Banque Populaire XI in charge in the trade winds

After passing Madeira, out of a high pressure ridge and speeding up in the Trade Winds yesterday, the five ULTIMS on the Transat Jacques Vabre race from Le Havre to Martinique are now into good weather with pleasant seas. The leaders are speeding south to the Cape Verde Islands which they are expected to pass today.

Armel Le Cléach and Tom Laperche on Maxi Banque Populaire XI, which gained the lead yesterday off Madeira, is still in front clocking up speeds of around 35 knots and extending their lead. In conditions that are ideal for higher speeds, the duos on are working hard to get the most out of their machines, which continue to impress everyone as they make their rapid passage down through the North Atlantic. In these trade winds, they can rely on the autopilot. The chase is on as they head towards the Doldrums which they should reach tomorrow on their way towards the islands of São Pedro and São Paulo which lie almost exactly in the middle of the Atlantic on the axis between the NE corner of Brazil and Sierra Leone in Africa.

“The sun is coming up. It’s nice, as we are in our T-shirts with the little fan going in the bunk. We have 1.5m high waves with at least 20 knots of wind getting up to 25-27. The boat is speeding along at full pelt, dancing around and slamming down violently, which is her normal behaviour.” Aboard Actual Ultim 3, Anthony Marchand was describing the situation as they approached latitude 20°N. In spite of the relatively straightforward conditions they need to be on high alert.

A bit of stress at high speed

“There is a stressful aspect to this,” confirmed Marchand who has the support of Thierry Chabagny to keep up the pace set by the boats ahead, which are all capable of higher speeds because they are newer than their boat which was previously the first maxi tri Macif. “Just now, we reached a peak speed of 40-45 knots. Everything vibrates and creaks. You can feel that the boat is working hard. She raises herself up on one float from time to time taking us high up on one hull. This means a lot of trimming and quite a bit of stress. We settle into the watch seat. We have a wheel, which we keep turning to control the trim. We are under autopilot and we take care of the altitude we fly at.”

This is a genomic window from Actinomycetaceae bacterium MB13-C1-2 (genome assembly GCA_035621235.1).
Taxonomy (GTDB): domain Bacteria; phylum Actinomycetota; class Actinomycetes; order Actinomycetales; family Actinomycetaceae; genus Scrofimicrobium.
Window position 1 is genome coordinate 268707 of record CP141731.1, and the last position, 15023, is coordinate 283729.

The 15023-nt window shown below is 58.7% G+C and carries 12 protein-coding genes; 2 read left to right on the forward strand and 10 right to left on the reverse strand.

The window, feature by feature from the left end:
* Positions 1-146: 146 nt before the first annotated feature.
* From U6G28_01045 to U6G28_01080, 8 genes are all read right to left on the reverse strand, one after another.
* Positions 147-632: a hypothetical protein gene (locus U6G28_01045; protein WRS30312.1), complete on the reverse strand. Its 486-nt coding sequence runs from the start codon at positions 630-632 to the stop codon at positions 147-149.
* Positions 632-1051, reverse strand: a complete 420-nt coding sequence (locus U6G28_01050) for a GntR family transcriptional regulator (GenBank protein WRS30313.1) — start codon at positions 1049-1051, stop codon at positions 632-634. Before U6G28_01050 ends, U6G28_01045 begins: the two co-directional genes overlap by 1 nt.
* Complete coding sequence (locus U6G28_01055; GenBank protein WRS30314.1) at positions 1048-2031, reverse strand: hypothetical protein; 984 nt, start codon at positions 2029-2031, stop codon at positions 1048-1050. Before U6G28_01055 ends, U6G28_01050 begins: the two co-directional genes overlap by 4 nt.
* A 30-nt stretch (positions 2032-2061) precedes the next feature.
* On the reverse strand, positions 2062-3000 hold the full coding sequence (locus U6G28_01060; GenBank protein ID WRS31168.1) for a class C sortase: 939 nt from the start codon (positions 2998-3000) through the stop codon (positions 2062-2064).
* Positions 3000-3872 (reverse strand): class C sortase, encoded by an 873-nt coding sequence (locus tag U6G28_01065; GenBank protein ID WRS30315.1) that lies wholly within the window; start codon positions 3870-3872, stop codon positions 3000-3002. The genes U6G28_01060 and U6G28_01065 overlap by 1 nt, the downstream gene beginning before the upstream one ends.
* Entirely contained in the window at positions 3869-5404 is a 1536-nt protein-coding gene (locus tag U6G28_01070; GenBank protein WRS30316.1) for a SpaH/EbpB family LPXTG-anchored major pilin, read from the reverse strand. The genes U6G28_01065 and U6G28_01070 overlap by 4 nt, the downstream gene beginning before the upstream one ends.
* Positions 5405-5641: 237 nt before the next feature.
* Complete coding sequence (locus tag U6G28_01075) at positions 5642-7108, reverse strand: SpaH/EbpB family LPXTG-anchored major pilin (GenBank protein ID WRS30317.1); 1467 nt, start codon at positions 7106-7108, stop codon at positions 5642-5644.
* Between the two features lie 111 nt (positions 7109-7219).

In third place in the rankings, the pair on SVR Lazartigue, which lost the lead off Madeira, are still hard at work. At this point in the race to Martinique with the gaps widening and narrowing as the ULTIMs advance, it is all down to the little details. In permanent contact with Jean-Yves Bernot and their weather team in Concarneau, François Gabart and Tom Laperche, who are now just over 90 miles behind the leaders on Maxi Banque Populaire XI, they have plenty to do. Particularly as Sodebo Ultim 3 is ready to pounce too, very close in terms of distance to the next waypoint slightly off to the East.

“François and I are seeing each other more often, as the watches are shorter, so that we can stay alert, explained Tom, who admitted that in this race where speed is all, finding a precise trajectory is the key factor. “At the moment, we are having a lot of discussions with the routers. We’re talking about the trade winds, how they vary. People often think that in the trade winds it is easy, and you don’t have to do much, but when they are variable, you need to gybe and manoeuvre,” added the young sailor. The tracker shows that aboard the blue giant, they were busy this morning tacking away to get in line with those in front as they head for the Cape Verde Islands, in order to avoid the wind shadow and stay in the NW’ly winds blowing at around twenty knots.

712 miles in 24 hours for Maxi Banque Populaire XI

The fleet is clearly so much more closely matched than before. And now tactical plays are key, with the crews maintaining speeds of 30-35 knots without any apparent problems. Charles Caudrelier and Erwan Israël would not disagree, as they are keeping up the pace in second place aboard Maxi Edmond de Rothschild. It is now a matter of dealing with attacks from those behind, while trying to cope with Maxi Banque Populaire XI getting away from them after covering 712 miles in the last 24 hours. Chasing and being chased at the same time, they have put their foot down on the gas.

Looking ahead to the Intertropical Convergence Zone that they should all be entering tomorrow more towards the west, this Transat Jacques Vabre Normandie Le Havre is so far going smoothly for the five ULTIM boats as time slips by with each passing island. After the Cape Verde Islands today, on Sunday they are expected to pass São Pedro and São Paulo, the Brazilian islands in the middle of the Atlantic, which are quite close to the Equator. Yet more proof of just how quickly these flying maxi-multihulls are sailing.

Visit the TJV website for tracker.

M.O.S.S Australia
NAV at Home
Cyclops Marine
Jeanneau JY60
M.O.S.S Australia
NAV at Home
Cyclops Marine